Bali 2.0 this is not. While a decent number of Timorese people speak good English, and many more have at least a handful of words and phrases, a well-travelled foreigner once told me of the language barrier, “Dili is the only place I’ve ever been where I’ve not felt confident I could get myself out of trouble.”
Every waiter in every beachfront restaurant will take your order in English, taxi drivers and pulsa boys can make their sales with you in English, and you will be able to find a kind native speaker with enough English to help you out any time, but in both humility and practicality it makes a lot of sense to nail some basic Tetun phrases (here’s a list of my favourite Tetun words, and a summary of how I’m going with language-learning). Almost everyone speaks fluent Bahasa Indonesian, too, so if you know Bahasa that will take you far.
It may be slightly trickier to navigate than Seminyak, but in my view it’s totally worth it.
I feel like Dili is over-run with foreigners, but I’ve heard the opposite from visitors, and I do concede that you notice when there’s a tourist in town because they’re so few and far between. I can imagine it must feel isolating and a bit of a jolt to arrive here as a backpacker, pass through that pared-back airport and meet a distinct lack of tourism infrastructure (which, of course, is Dili’s charm, but charming it might not feel when you’re being charged $10 for the 3km taxi ride to town because there’s no airport shuttle and limited competition).
We are here, though, and many English-speakers are happy to suggest activities, give directions, and help translate for you (my favourite foreigner moment in Dili was when a cruise ship was in town and I helped an older guest direct his Dili taxi — very simple Tetun I learned in my first week here, but to his Australian ears I must have sounded fluent — and he praised my English, mistaking me for a very light-skinned Timorese person).
Sunset palms in Pantai Kelapa.
I’ve had no problems being a foreigner in Dili — Timorese people are generally gentle, warm and friendly, and even as an Australia (whose government has for decades stolen millions of dollars in oil wealth from and unfairly spied on the Timorese) I don’t feel in disliked or in danger. The usual warnings about women walking alone at night, and I have been groped and masturbated at (weirdly, that’s only ever happened in broad daylight), but those incidences are few and in general I feel safe and happy as a foreigner in Dili.
Where’s the centre of Dili? Where is…everything?
This is what my cruise ship friend asked me. We were standing outside the port in Colmera, near that huge white building where Rolls N Bowls and Gloria Jean’s are, and I was like, um, I guess we’re in it…?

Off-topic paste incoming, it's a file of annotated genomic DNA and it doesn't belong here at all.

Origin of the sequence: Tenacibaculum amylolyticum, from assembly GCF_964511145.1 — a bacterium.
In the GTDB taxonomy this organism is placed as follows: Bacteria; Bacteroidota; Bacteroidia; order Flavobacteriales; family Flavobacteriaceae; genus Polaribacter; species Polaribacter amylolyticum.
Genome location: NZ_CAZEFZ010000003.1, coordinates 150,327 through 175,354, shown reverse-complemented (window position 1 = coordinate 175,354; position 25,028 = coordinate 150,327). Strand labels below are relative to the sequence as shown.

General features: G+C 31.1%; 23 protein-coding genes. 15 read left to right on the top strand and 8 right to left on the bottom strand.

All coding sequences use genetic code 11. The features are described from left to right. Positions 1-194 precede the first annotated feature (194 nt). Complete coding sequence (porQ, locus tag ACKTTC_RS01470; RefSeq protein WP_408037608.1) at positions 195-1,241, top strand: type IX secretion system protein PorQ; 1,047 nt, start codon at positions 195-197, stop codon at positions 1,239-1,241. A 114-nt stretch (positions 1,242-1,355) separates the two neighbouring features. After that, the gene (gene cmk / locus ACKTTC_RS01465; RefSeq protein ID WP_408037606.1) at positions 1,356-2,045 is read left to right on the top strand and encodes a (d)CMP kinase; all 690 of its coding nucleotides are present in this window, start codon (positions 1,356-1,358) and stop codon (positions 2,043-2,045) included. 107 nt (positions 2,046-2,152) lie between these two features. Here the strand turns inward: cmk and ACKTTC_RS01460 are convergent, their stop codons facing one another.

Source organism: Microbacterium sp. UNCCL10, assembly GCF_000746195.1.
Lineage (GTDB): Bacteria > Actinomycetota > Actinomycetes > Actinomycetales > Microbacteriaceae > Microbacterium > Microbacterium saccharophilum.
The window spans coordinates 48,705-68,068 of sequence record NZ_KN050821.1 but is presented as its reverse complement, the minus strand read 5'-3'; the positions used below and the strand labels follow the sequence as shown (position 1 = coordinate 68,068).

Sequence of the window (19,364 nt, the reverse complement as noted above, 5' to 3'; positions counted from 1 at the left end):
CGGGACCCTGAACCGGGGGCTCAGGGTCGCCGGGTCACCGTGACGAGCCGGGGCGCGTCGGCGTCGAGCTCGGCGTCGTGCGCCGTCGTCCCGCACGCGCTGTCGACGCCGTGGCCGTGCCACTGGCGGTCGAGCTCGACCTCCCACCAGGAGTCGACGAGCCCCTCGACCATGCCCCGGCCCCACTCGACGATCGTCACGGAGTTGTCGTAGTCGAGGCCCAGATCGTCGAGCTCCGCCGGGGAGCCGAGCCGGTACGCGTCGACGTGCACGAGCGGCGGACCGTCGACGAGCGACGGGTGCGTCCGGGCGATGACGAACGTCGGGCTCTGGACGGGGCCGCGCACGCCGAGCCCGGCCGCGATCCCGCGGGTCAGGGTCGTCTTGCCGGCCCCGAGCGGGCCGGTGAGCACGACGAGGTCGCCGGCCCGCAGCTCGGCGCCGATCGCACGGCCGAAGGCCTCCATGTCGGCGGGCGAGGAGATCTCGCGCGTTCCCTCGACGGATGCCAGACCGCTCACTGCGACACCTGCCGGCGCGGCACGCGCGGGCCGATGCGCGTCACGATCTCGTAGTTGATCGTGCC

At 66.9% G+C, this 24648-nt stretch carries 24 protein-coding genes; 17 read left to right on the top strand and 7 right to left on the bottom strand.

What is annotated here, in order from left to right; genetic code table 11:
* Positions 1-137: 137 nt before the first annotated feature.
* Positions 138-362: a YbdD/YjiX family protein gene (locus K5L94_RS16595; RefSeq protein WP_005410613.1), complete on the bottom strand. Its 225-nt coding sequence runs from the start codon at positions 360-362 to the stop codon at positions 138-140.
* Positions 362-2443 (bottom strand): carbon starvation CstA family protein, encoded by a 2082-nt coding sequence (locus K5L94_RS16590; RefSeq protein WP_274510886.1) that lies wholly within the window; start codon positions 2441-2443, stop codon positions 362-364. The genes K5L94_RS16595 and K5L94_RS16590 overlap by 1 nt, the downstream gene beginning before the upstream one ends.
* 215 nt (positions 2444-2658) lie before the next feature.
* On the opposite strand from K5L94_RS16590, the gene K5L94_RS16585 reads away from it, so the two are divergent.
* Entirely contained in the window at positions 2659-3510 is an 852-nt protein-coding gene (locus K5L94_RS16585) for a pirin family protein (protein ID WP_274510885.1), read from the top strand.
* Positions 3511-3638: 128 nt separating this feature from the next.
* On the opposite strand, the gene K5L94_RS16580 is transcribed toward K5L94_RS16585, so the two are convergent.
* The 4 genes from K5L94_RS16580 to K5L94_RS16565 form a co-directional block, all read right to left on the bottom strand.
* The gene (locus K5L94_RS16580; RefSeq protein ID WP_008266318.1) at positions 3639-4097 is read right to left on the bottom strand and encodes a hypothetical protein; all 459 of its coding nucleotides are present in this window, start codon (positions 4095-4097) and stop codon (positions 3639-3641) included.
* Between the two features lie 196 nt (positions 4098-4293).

Pretty views across Pantai Kelapa.
Due to its mountain backdrop, Dili is a skinny and spread-out city — it reaches probably 20km from east to west and barely a kilometre from the coast to the mountains. Colmera used to be the centre of the city, but as development grows, there are little clusters of tourist-friendly restaurants, hotels, markets and coffee shops in: Bebonuk (Timor Plaza and the Pertamina pier area), Pantai Kelapa (Castaway Bar, Letefoho Speciality Coffee, Agora Food Studio), Lecidere (Gloria Jean’s, lol, the Deck Bar, Agua de Coco, the big seaside fruit market), Farol (Black Box, Dilicious, Kaffe Uut, the tais market, Mario’s pizza – best in Dili) and Metiaut (Caz Bar and Beachside), and that Colmera-adjacent area where the Pateo Supermarket complex blooms is also great for coffee, steak and souvenirs.
The areas Bebonuk, Pantai Kelapa, Farol, Pateo supermarket area (what’s that suburb called?) and Lecidere are, coincidentally, all the suburbs that host or have previously hosted an ANZ ATM — the ATM of choice for visiting foreigners, because it’s the only one that accepts MasterCard.
Farol is the Portuguese word for lighthouse, and that suburb — the one in which I live — stretches inland from this point.
ANZ is actually closing all of its retail services as of tomorrow, which means visitors with MasterCards will either have to bring fat wads of cash to pay their way (credit card transactions are nearly non-existent here; almost everything happens in cash), or get a Visa card (those pre-paid debit cards from your bank are usually Visa), which you can use at either of Dili’s other ATM options: from the Indonesian bank Mandiri or the local BNCTL (December 2018 update: MasterCard is still not accepted in Timor-Leste — bring USD cash or a Visa card).
Timor-Leste uses the US dollar (bring the smallest and newest notes you can find; only big restaurants and supermarkets will have the change that lets you buy a $2 item with a $20 note and people don’t accept notes older than I think 2006), and also has its own currency, the centavos, for denominations of $2 and smaller (the centavos has the same value as the USD).
Despite the dollar, tipping isn’t at all common here like it is in the US — it’s not expected, and it’s not rude to not tip.
My last point, which likely should have been my first. Citizens of most countries get a US $30, thirty-day tourist visa on arrival at Dili airport; no need to organise ahead of your trip, and I’ve heard European Union passport holders are actually visa-exempt.
But do check with your embassy, because I’ve heard stories of friends-of-friends who have had to suddenly supply letters from the Timorese government authorising their entrance to the country.
It’s beautiful, easy to get to, and takes barely any planning. Visit Timor-Leste.
I love living in Dili, and I think my life here very easy, but I do remember how difficult it felt in those first early days (you can read more about my first 24 hours and first weekend in Dili). I hope this post makes it slightly easier for any other new arrival — and for those here for a while, please do let me know how I can update this post to make it more useful!